The Courier News from Blytheville, Arkansas on August 26, 1954 · Page 6
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The Courier News from Blytheville, Arkansas · Page 6

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Blytheville, Arkansas
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Thursday, August 26, 1954
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Page 6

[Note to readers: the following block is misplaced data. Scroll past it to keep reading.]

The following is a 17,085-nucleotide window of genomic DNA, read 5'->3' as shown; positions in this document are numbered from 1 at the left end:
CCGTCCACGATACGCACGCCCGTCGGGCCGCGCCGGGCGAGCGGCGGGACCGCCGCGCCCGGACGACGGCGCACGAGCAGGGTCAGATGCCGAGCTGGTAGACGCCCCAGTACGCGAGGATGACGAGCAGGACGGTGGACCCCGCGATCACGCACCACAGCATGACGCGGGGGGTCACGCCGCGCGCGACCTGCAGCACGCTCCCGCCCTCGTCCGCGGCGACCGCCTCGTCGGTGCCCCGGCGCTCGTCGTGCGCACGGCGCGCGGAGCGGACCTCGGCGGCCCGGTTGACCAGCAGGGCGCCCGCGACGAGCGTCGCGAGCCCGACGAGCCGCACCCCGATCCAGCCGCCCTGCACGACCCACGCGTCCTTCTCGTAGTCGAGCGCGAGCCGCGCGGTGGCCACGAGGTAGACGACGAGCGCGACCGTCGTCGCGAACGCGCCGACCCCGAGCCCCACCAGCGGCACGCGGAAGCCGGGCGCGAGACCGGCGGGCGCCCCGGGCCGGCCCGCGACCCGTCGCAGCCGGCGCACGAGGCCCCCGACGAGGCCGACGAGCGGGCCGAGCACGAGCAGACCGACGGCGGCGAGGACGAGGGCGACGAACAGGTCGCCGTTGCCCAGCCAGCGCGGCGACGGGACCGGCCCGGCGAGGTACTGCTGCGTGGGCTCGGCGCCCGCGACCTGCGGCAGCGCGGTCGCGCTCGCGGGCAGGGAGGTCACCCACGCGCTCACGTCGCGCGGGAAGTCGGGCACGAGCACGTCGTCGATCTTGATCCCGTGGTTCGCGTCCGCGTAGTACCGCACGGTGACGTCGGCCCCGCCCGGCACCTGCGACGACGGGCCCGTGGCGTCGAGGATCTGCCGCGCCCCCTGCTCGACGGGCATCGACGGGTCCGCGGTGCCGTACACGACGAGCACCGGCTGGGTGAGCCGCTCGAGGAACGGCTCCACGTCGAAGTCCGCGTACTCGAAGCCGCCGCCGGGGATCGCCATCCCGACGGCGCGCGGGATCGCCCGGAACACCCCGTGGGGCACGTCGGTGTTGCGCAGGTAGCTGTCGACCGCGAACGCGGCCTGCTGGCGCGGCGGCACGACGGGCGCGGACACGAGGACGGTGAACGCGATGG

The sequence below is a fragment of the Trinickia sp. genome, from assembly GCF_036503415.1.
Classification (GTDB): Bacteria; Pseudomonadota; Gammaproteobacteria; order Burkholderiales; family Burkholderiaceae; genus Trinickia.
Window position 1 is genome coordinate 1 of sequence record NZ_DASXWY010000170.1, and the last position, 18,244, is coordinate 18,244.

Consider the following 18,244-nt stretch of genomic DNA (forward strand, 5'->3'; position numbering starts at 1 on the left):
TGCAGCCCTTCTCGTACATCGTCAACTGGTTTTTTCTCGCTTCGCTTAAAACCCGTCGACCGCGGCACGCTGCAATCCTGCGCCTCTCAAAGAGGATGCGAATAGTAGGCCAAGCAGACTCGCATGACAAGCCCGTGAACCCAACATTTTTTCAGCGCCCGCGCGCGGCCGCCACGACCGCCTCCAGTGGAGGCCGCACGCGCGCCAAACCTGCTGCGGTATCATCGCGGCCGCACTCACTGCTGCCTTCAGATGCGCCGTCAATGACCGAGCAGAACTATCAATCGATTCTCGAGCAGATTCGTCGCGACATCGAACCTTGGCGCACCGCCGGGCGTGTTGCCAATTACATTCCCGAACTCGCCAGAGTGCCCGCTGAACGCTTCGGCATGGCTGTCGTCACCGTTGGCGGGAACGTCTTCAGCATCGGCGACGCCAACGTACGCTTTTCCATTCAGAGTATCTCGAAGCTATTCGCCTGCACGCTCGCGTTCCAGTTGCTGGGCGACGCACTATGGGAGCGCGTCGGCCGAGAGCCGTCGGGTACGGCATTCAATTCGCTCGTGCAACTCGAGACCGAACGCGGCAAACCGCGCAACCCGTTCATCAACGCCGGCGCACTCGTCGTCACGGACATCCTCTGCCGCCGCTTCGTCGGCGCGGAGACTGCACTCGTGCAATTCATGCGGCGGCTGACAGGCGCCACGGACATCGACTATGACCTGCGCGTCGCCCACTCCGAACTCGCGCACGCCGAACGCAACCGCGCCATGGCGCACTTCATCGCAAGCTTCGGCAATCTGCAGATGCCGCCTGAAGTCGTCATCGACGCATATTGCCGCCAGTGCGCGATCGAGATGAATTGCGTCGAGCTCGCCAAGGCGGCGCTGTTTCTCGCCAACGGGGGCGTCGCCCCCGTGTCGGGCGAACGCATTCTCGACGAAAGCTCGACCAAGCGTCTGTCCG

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PAGE BLYTHEVILLE (ARK.) COURIER NEWS THURSDAY, AUGUST *, 1954 Kenneth Fisher Lost To Tribe Indefinitely Dorris Whiffs 16 Rotarians American Legion Continues to Top Little League Blytheville, High School's powerful 1954 offense was dealt a body blow yesterday when Kenneth Fisher, senior 200-pound fullback veteran, was taken to the hospital for an appendectomy. The operation means the big full- * back will be out for weeks as far as actual play is concerned, though Dr John Elliott, team physician, told head Coach Russell Mosley he'll have Fisher up and around in a few days. .^ , , Hospital attendants said tocay .that Fisher is doing fine. "Old Reliable" Fisher was the "old reliable" of last year's single wing attack, often carrying the ball more times than the "entire backfield of the opposition . . . and several times picking up more yards by himself than the opposition could muster. Fisher starred as a sophomore for the Chicks before he came up with a minor injury. Last year he really began hitting his stride and there was little doubt that he would have been perhaps the top schoolboy fullback in Arkansas in 1954. In addition to his running, he was at good passer and a booming punter, looking* great in this latter department in the few drills he had participated in thus far this year. There's Abbott But despite his loss, it could well be that the fullback position will be yet the strongest on the club. Backing up Fisher is junior letterman Charles Abbott, a husky who loves to mix it, and sophomore Eugene Stephens, short on high school experience but who was good enough to make all-state as a junior high gridder last year. As a sophomore last year, Abbott •howed himself to be one of the best all-around football players on the squad. When Red Childress, the departed Chick blocking back, cracked,a cheek bone, Abbott, a second string fullback, moved to blocking back and learned the job well enough in one week to lead the Chicks to a win, over tough North Little Rock. Come Off Bench When Childress came back to the team, Abbott once again was relegated to the bench, but not for long. Coach Russell Mosley used him freely on defense and, as the season progressed, called on him to give the workhorse Fisher a rest. It was in games later in the season that Abbott began showing the running determination which earned him a share of the offensive full- backing duties. He was especially effective in the late stages of the Exchange Bowl game when the Chicks defeated DuPont of Nashville at Jackson, Tenn. Joe Dildy, former Blytheville High School coach, yesterday explained the functions of the Arkansas Resources and Development Commission to members of the Blytheville Kiwanis Club. Dildy, who led Blytheville High School through half of its golden era of football, spoke to the Ki- wanians at the weekly meeting of the club in Hotel Noble. Dildy is now associated with the industrial agency of the Resources and Development Commission as an industrial engineer. Dildy told the Kiwanians the commission is working hand-in- band with private business and industries of the state to further Doug Dorris spun a neat four- hitter at Rotary Club yesterday as the American Legion outfit of Ott Mullins continued to dominate Blytheville Little League play with a 10-0 win. Dorris really had it. He retired the side on three straight strikeouts in the first, second and fifth innings. He fanned two in the sixth and two in the fourth to rack up all but two of the outs via the strikeout method, or a total of 16. Meanwhile Legion batters were making plenty of hay with Rotary hurlers, getting eight hits including a homer by Dorris. The Legions picked up two in the first when Moore and Plunkett singled and Dorris was safe on a fielder's choice. Moore was wiped out on the play but, Plunkett and Dorris scored on RounsavalFs grounder which got through the infield. A single run in the third came on Dorris' homer and the Legions added two more in the fourth on successive singles by Craig, Mullins and Lambert. A five-run outburst in the fifth capped things. Rounsavall, Lovelace, Craig and Mullins were all safe on successive errors when Lambert came through with a single as did Boyd. For the Rotarians, only Hodge and Huey got as far as second base. Rotary AB Hodge, 3b 3 Huey, ss 3 Smith, If-p 3 Branscum, p-3b 3 Reid, cf 2 Stilwell, c 2 Wamble, 2b 2 Wright, rf 2 Cure, If 2 Legion AB Boyd, 2b 3 Moore, ss 3 Plunkett, rf 3 Dorris, p 3 Rounsavall, c 3 Lovelace, Ib 3 Craig, ~3b 3 Mullins. cf 3 Lambert, If 2 Baseball By THE ASSOCIATED PRESS NATIONAL LEAGUE W L Pet GB New York 77 44 .636 — Brooklyn 7549 .605 3% Milwaukee 70 51 .579 7 St. Louis 59 64 .480 19 Philadelphia 58 63 .479 19 Cincinnati 59 66 .472 20 Chicago 48 75 .390 30 Pittsburgh 45 79 .363 33 ^ Thursday's Schedule New York at Chicago (2) Philadelphia at Milwaukee Pittsburgh at St. Louis (N) Only games scheduled Wednesday's Results Brooklyn 13, Cincinnati 2 Milwaukee 4, Philadelphia 3 St. Louis 13, Pittsburgh 0 New York at Chicago, postponed, rain MINOR LEAGUE RESULTS American Association Columbus 5, Kansas City 4 Charleston 10, Indianapolis 3 St. Paul 8, Louisville 0 Toledo 5, Minneapolis 4 Texas League Beaumont 5-5, San Antonio 2-9 Houston 6-3, Shreveport 5-4 (2nd game 10 innings) Tulsa 3, Dallas 2 (10 innings) Fort Worth 8, Oklahoma City 7 Western League Omaha 9, Denver 2 Sioux City 7, Pueblo 0 Des Moines 6-7, Wichita 4-0 Lincoln 3, Colorado Springs 2 AMERICAN LEAGUE W L Pet. GB Cleveland 89 35 .718 — New York 85 40 .680 4% Chicago 82 45 .646 8 ] / 2 Detroit 55 69 .444 34 Boston 54 68 .443 34 Washington 51 71 .418 37 Philadelphia 41 82 .333 47y 2 Baltimore 39 86 .312 50 1 / Thursday's Schedule Cleveland at Washington (N) Chicago at Philadelphia 2 (N) Detroit at New York Baltimore at Boston (N) Wednesday's Results Cleveland 4, Philadelphia 3 (10 innings) New York 5, Baltimore 1 Chicago 7, Washington 2 Boston 5, Detroit 3 SHAKE, PAL—Champ Rocky Marciano takes time out from training chores to mitt a young fan at his Grossinger, N.Y., base. Right after this, mild-mannered Rocky went on a strike against photographers when he was asked to don grease paint while posing. (NBA) But for Tailback, Hogs to Field Vets FAYETTEVTLLE — The Arkansas Razorbacks are assured of a new tailback in the 1954 football season — one of a quartet of sophomores who are vying for the position. The remainder of Bowden Wyatt's backfield when the opening whistle is blown on September 25, however, will probably be composed of lettermen of the 1953 single wing. SOUTHERN ASSOCIATION W L Pet. GB New Orleans Atlanta Birmingham Memphis Chattanooga Little Rock Nashville Mobile 86 54 84 57 75 61 70 69 66 72 60 80 58 80 57 83 .614 — .596 2y 2 .551 9 .504 15'/2 .478 19 .429 26 .420 27 .407 29 Yesterday's Results Birmingham 6, Mobile 3 Bird Sentences Self 2 Little Rock 7, Chattanooga 5 Nashville 4, Memphis 0 New Orleans 8, Atlanta 5 Games Today Mobile at Birmingham ALBION, Pa. UP) — A ruffed grouse hurtled through the plate glass window of the Albion post office and crashed into the office safe. Game Warden William Lee said that it was a clear case of breaking and entering. Sentence was suspended, however, as the errant bird broke its own neck. industrialize the state. Dildy was introduced by Kiwan- ian Charley Brogdon. Herbert Shippen, an Osceola Ki- Chattanooga at Little Rock Nashville at Memphis Atlanta at New Orleans COTTON STATES LEAGUE W L Pet. G El Dorado Greenville Meridian Monroe Pine Bluff Hot Springs 79 38 79 39 62 55 52 67 47 70 34 84 Yesterday's Results El Dorado 5, Monroe 2 .675 — .669 y 2 .530 17 .437 28 .402 32 .288 45 J / 2 wanian, was a guest at yesterday's [ Greenville 10, Meridian 3 meeting. Pine Bluff 6, Hot Springs 2 Sports Roundup— Canadian Football Is Coming By GAYLE TALBOT NEW YORK (AP) — Tht" great Canadian football experiment is only two days away, and the ones who are doing the most sweating about it as the fateful hour approaches are the two American "experts" who have been entrusted with the task of explaining to a nationwide television audience what in the world is going on. High in a booth all by themselves when the Toronto and Ottawa professionals have at one another on Saturday afternoon will be Lindsey Nelson, NBC's able commentator, and Jim Crowley, who learned considerable American football as A member of Notre Dame's famous "Four Horsemen," as coach at Fordham and as president of the Ail-American "Conference, deceased. The Setup Nelson will be expected to call off the play-by-play, or a reasonable facsimile thereof, for his American audience, and Crowley to supply the "color" during periods when there's no action on the field. After thinking it over carefully, they've decided not to have a Canadian within speaking distance. "It would only confuse things," Nelson explains, "to have a Canadian expert coming on every now and then and saying that it hadn't happened quite the way Jim and I told it. We don't want anybody second-guessing us." Eye-Popper The gridiron explorers were up North last week to watch an exhibition game and to see if all their reading-up on the Canadian rules had really sunk in, Crowley's eyes popped when one of the teams, taking advantage of the wider Canadian playing field, suddenly ripped off a triple lateral pass that carried out to the sideline and sprang a man free. "I'll bet your Fordham teams never tossed the ball around like that," a Canadian enthusiast remarked to Crowley. "Not intentionally, a n y w ay," Jim replied, properly awed. "Little Difference" Actually, neither of our nervous experts expects to have too much trouble interpreting the Canadian version unless something unusually peculiar happens, and both of them think the American audience is going to like the swifter moving game very much after a brief indoctrination. "There really isn't A great deal of difference once you get beyond the fact that there's a fifth man in the backfield and that they get only three chances to make a first down instead of four," Nelson says. "There are a lot of other little differences that Jim and I will have to watch for, but they won't mean a lot to the audience." Whjle there is a preponderance of sophomores at every position in the backfield, it's a safe bet—based upon spring practice—that Wyatt will String along with his experienced hands for the Tulsa Hurricane curtain raiser. Better Fullbacks Heading up a list of veterans back for action in '54 and giving reason for a stronger running game is 185-pound Henry Moore, speedy junior from Little Rock. Moore ranked second behind Lamar McHan last year as a ground gainer and toward the end of the season was Arkansas' main threat on the ground. Moore's experience is bound to add strength to the fullback position f he started last year) but primarily it will be improved by increased depth. Running with him Bill Wilson, a senior will who be Jo a year ago was just getting his feet on the Little Rock Junior College and the T-forrnation. Sophomores Benny Berry of Stuttgart and Rogers Overbey of Ozark (now living in Mountain Home') watch in 1954 for its versatility—and with help from sophs Bill Gordon, Sulphur Springs, Texas and Don Reed, Fort, Smith, will be an improved status over last year. Weight at Wingback The only thing the Porkers lacked at the wingback spot in 1953 may be partially remedied in the season ahead — necessary weight. While there's no doubt that the experience of 165-pound Joe Thompson cannot be easily replaced, even the Hot Springs junior will be happy to see adequate reserve strength. A quartet of newcomers ond one holdover squadman are available. Best looking of the newcomers appeared to be 185 pound Ronnie Underwood of Little Rock. Others include Charlie Berrj (twin brother of fullback, Benny) Tommy Meek, Fort Smith; Charli Cole, Magnolia: and holdover Way ne Garrett, Harrison. There's no question but that capable tailback makes the singl wing go. but don't sell experienc short at the other positions. Wyatt' spring program gave indications o round out a sounder department; of a more versatile attack wih wid than was available in 1953. At blocking back, Wyatt has two effective lettermen in Preston Car- er use of the other backfield men. • Tailback Open Wyatt will let his opponents pick penter of Muskogee, Okla,. and Bob- I the tailback for 1954. The one tha by Proctor of Helena. operates best under fire will ge Carpenter was second only to Floyd Sagely as a pass receiver last year (18 for 158 yeardsi. and has the size (186 pounds) to be an asset on both the offensive and defense. Proctor, pound for pound, would be hard to beat anywhere in the co- the nod. Candidates include George Walker Rison, considered to be a fine passer good runner and better-than average punter; Buddy Benson, De- Queen, fastest of the quartet on the ground; Tommy Lockhart, McGehee untry. Only 5 '7. the 162-pound se- ' an accurate aerialist; and Don nior made an ideal alternate with! Christian, Searcy, whose single- Carpenter and also nabbed nine passes for 59 yards. The position will be a key one to wing high school experiences will be an asset. Only Walker and Christian play- FIRST from Border-to-Border STRAIGHT WHISKY FIRST from CoasMo-Coast! AMERICA'S TOP-SELLING STRAIGHT BOURBON KENTUCKY STRAIGHT BOURBON WHISKY • II PROOF EARLY TIMES DISTILLERY COMPANY k « LOUISVILLE 1; KENTUCKY Lemon Set to Squeeze And Musial Takes Over Stick Lead By BEN T PHLEGAR AP Sports Writer Bob Lemon, who moved from obscurity in the outfield to stardom on the mound, needs only one more victory to complete his sixth season of 20 or more triumphs. Only one other active pitch- re—Lemon's Cleveland teammate Bobby Feller—has enjoyed such success. It took the 33-year-old righthand- er eight seasons of professional ball to decide to concentrate on pitching. But once he put his mind to it in 1948, he became a 20- game winner immediately. One Slump Only a slump in 1951, when he posted a 17-14 record, mars hisj record. Percentagewise, 1954 could be Lemon's best year. He won his 19th game last night, 4-3 over Philadelphia in 10 innings, and he has lost only five. The last 10 triumphs have come in succession. Always a workhorse, Lemon has lost at least 10 every year. Last season he finished with a 21-15 mark. He's the first hurler in either league to reach 19 this year. The Indians had to struggle for place with a 13-0 runaway over Pittsburgh. Lopat Right Eddie Lopat checked the Orioles on three hits, including a home run by Bobby Young for his llth victory. His Yankee support included homers by Yogi Berra, Hank Sauer and Irv Noren. The Dodgers, who hit four home runs Tuesday night in Cincinnati, smashed five in last night's rout of the Redlegs. The Dodgers now trail New York by y/z games with an off day today while the Giants played a doubleheader in Chicago. Milwaukee, seven games behind, used five hits and two Philadelphia errors to shade the Phillies. Stan Musial replaced Duke Snider as the National League batting leader with an average of .347. He collected a double and two singles in five times at bat against the last-place Pirates while Snider went hitless in six times up at Cincinnati. Moon May Reach That 200-Hit Goal By JIM ST. LOUIS (AP) VAN VALKENBURG Wally Moon, the rookie picked to replace popular St. Louis Cardinal outfielder Enos Slaughter, stands a chance to lead the major leagues this year in total their from success last night, corning two runs behind to tie the score at 3-3 in the eighth, then winning on a walk and Hal Narragon's triple in the 10th. Others Win Second-place New York and third-place Chicago also won, leaving Cleveland 4 3 /2 in front of the Yankees and 8y 2 ahead of the White Sox. The Yankees defeated Baltimore 5-1 and Chicago beat Washington 7-2. Boston whipped Detroit 5-3. Brooklyn and Milwaukee gained half a game each in the National League when rain washed out New York's scheduled game in Chicago. The Dodgers thumped Cincinnatii 13-2. Milwaukee shaded Philadelphia 4-3. St. Louis took over fourth ed as frosh last year. The others were ineligible after transferring to Arkansas. Walker led the Shoats with a part in six TD's and six extra points. hits. Moon set a pre-season goal of 200 hits—and he said today he thinks he'll make it. Pressure Not many rookies do that. Ar$ Moon had the extra pressure of pleasing the fans, many of them irked at Slaughter's trade to the New York Yankees on the eve of opening day. Moon got two hits last night to bring his total to 170 in the race with Cardinal Red Schoendienst and Nelson Fox of the Chicago White Sox, each with 168. "The base hit lead would be great, but my main concern is just getting those 200 hits," he said. The 24-year-old Texas A&M graduate admits the goal is a lofty of Golf Champs DETROIT (£) — Golf champions, like movie queens, are more than a little shy about ^confirming their true ages. When Gene Littler won the 1953 United States Golf Association crown in Oklahoma City he was 23 years old. The champion he displaced was Jack Westland who had won the title the year before in Seattle at the age of 47. And Westland had won the USGA crown from Billy Maxwell, who was 22. Westland, at 47, was the oldest title holder. But he ran into youth- age problems on the golf links. He was only 26 when he was the beaten finalist in 1931. That was when Francis Ouimet won the title' at the age of 38, the oldest champion until Westland later came along to .win the title at the age of 47. on e — something like a rookie pitcher setting a standard of 20 victories. Only Seven Only seven players in major league history reached the 200-hit mark in their first trip to the majors. "But what use is a goal if it isn't high? " asked the strong-armed rookie whose speed, base stealing and fielding also has impressed the experts. Moon hasn't given up hope for the National League batting title, but admits it would take "quite a hot streak" to get him on top. He has a .331 average. Cardinal Manager Eddie Stanky said he noticed early that Moon has an excellent eye for the strike zone. Moon now has more walks than any Cardinal except Stan Musial. "Stanky has given me much encouragement, Musial has helped a lot and Red (Schoendienst) has taught me a lot about hitting the screwball," he said. Adams Appliance Co. Inc. JtOW! Look what you get for ••••••••••••^H '2.13 a week! •F.H.A. terms. Plus installation. THIS REGULAR $94.50 YOUNGSTOWN KITCHENS FOOD WASTE DISPOSER NOW ONLY! 4 Ne jwofc*, no odor • Ne Irift Mrftxfo wi/f • N« Borlwflw pa'* • N* wrapping of garboyu, 9095 Mi W [XTRA WHEN YOU BUY... ... any of these Youngstown Kitchens unite: 48', 54', or 66' DeLuxe model Cabinet Sinks; 24', 36', 42' twin- bowl, 42' with drainboard, or 42' with deep bowl Diana ensemble sink; 27' or 48' Jet-Tower** Dishwasher. Easy F.H.A. terms, with no down payment. 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